In part 1 of this series, we discussed the basics of using a case study approach to support an engaging learning and development environment, including some of the most salient advantages of case studies. In Part 2, we will explore specific rationale, delivery methods for getting the most out of case studies, and tips on how to reference them.
The rationale for using an existing case study:
- There is impact and the outcome of a situation is noticeably negative or positive (not neutral): the aspects of the case can be emphasized to make a point (case-in-point). This example illustrates customer training using ATMs and teller services:
- Single Instance Proof. An example documents a company’s success, i.e., a transition to 24/7 live person customer service improves fraud detection for ATM services.
- Triangulation. In some instances multiple perspectives need to be utilized to verify the conclusion. For example, adversarial evaluation is used in conjunction with a case study approach to look at the pros and cons of using ATM vs. teller services in high-risk areas. Meta-analysis and meta-evaluation may also have value as part of this process to determine the likelihood of encountering ATM skimming devices.
Case Studies are more than a one-time event. They can be delivered on a periodic basis to support employee professional development. This enables the trainer lots of flexibility in how they will implement a Case Study Learning Approach (CLSA):
- Instructor-led: The trainer presents the case study from beginning to end and then solicits the group with questions and comments.
- Group Participation: This may involve using a seminar approach to facilitation where the participants break out into groups and review the case study and then present their conclusions
- E-learning: video, audio, electronic references and other media can be integrated to allow for an engaging case study experience via the web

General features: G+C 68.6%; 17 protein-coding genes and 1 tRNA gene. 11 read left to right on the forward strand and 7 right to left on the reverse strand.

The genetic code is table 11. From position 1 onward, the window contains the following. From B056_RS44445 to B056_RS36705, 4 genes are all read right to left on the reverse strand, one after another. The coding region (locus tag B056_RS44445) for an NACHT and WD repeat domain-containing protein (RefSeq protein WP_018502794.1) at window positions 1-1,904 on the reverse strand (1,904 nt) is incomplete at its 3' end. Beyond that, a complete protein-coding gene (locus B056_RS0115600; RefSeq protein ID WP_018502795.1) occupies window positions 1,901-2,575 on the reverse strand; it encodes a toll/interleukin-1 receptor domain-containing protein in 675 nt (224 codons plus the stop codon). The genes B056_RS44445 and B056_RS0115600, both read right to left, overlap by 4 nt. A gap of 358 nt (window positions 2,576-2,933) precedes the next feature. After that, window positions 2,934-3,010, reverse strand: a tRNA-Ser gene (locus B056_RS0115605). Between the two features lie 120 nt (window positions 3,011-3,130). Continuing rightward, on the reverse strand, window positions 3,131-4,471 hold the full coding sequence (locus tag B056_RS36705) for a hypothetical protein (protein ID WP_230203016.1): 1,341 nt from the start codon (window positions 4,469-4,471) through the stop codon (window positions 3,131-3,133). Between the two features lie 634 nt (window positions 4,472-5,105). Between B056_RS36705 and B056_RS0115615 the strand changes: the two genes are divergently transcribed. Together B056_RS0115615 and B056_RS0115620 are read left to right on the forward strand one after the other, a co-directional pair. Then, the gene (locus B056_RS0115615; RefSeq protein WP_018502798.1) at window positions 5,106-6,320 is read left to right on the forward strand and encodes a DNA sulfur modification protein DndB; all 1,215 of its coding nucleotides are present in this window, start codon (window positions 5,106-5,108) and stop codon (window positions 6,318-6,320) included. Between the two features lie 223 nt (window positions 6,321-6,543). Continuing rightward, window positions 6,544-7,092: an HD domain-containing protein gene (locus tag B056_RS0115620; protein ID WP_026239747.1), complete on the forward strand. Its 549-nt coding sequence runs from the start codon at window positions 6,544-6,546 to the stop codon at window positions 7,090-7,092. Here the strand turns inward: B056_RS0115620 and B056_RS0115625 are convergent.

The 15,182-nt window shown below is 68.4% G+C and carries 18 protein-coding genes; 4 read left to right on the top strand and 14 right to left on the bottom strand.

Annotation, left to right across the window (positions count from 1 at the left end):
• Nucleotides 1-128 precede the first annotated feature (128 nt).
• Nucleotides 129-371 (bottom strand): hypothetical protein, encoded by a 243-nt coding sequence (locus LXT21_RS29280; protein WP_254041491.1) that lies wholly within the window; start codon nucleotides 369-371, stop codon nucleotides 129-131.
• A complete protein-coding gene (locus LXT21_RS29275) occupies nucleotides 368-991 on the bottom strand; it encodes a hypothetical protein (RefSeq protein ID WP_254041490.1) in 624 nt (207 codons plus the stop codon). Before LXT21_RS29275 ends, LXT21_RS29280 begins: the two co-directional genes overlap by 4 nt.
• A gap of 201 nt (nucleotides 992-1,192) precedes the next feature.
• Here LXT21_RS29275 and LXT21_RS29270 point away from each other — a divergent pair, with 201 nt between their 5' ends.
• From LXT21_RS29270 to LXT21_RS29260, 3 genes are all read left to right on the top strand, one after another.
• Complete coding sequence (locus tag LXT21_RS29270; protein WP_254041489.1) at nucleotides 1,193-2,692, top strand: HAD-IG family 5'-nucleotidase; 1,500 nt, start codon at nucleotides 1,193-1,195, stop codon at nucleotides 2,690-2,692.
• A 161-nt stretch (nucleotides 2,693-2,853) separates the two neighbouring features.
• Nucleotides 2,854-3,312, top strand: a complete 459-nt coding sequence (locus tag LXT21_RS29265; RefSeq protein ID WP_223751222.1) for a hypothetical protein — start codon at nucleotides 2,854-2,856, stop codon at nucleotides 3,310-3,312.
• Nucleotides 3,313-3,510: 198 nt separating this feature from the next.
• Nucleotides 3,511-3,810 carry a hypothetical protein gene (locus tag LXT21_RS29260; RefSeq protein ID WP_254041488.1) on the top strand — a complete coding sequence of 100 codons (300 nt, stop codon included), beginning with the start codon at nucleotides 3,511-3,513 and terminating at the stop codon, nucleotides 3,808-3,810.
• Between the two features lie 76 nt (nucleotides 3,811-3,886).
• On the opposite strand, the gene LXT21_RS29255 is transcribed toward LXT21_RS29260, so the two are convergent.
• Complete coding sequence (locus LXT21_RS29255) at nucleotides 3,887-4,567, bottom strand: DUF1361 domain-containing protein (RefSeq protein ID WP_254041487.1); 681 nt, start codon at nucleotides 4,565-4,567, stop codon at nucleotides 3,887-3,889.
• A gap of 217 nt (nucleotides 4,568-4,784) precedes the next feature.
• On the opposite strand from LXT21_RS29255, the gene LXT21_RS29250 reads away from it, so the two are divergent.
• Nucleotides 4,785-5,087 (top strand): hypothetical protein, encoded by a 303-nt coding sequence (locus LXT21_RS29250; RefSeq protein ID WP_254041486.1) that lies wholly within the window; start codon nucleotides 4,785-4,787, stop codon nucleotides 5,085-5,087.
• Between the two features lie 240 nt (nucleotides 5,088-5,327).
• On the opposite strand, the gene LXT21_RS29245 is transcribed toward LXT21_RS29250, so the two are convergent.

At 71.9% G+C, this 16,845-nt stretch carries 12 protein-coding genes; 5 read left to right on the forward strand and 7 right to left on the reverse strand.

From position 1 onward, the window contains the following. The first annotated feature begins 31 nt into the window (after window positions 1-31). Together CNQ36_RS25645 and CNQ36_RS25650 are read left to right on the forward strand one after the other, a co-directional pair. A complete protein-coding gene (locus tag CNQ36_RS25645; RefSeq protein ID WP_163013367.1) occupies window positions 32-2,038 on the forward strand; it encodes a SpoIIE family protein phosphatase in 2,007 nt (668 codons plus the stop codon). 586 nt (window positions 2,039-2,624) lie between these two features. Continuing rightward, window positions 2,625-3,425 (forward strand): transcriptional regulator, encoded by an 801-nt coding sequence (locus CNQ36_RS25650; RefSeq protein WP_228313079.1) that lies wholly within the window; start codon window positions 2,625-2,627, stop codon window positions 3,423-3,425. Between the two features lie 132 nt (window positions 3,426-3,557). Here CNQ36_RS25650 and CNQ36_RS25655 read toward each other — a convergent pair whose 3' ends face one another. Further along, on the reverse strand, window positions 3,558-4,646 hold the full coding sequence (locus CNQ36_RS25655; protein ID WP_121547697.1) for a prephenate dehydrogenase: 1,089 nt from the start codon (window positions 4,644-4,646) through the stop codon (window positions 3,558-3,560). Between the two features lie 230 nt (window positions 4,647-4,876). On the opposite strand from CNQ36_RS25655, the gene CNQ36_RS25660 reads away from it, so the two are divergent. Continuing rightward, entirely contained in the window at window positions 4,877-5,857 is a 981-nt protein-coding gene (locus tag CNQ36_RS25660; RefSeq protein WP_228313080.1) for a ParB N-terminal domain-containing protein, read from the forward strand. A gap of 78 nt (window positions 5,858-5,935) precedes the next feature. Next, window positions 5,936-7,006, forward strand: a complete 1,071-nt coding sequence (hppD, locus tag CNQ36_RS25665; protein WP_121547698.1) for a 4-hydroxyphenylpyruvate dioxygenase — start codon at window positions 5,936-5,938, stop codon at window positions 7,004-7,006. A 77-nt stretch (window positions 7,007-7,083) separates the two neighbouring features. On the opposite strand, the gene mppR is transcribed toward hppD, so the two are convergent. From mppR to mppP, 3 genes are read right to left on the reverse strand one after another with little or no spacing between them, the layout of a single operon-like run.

- Read and understand: a simplistic text-based review can be implemented with good results.
- On-the-Job Learning (OJL): This is similar to On-the-Job-Training (OJT) except that the trainee uses case studies as a method of reference to demonstrate independent performance. For example, during safety training, the person demonstrates adherence to appropriate safety guidelines based upon what they learned in the case studies.
Figure 1. Simplified Model for Learning and Development Case Study Integration
Case study references are anonymous or specific (Oil & Gas Industry example):
- Anonymous reference: There is sensitivity to drawing direct attention to a current event.
- It may be inappropriate to mention a specific company because it will not add instrumental value. For example, there was a massive oil spill and it is preferred not to list “Company X” due to the fact that there have been numerous reported large-scale oil spills by different companies over the past 10 years.
- The focus of the lessons learned from the case may be on environmental sensitivity and the company’s rapid response to address the situation. Moreover, their commitment to developing technology to avoid a repeat occurrence.
- Specific reference: the person, organization or thing is cited so readers know specific details.
- This is appropriate when the current state of affairs is very similar to what could potentially happen.
- A regulatory authority has been performing numerous audits at Oil and Gas Companies “X”, “Y” and “Z” and it has been determine that their procedures do not address items “1, 2, 3” so they receive warning letters. Under these circumstances, it is important to know “who”, “when”, “why”, “where” and “how” this happened.
For more information on Lessons Learned, see http://www.lessonslearned.info. There are also additional references in the book The Basics of Project Evaluation and Lessons Learned. New York, NY: Productivity Press, 2011.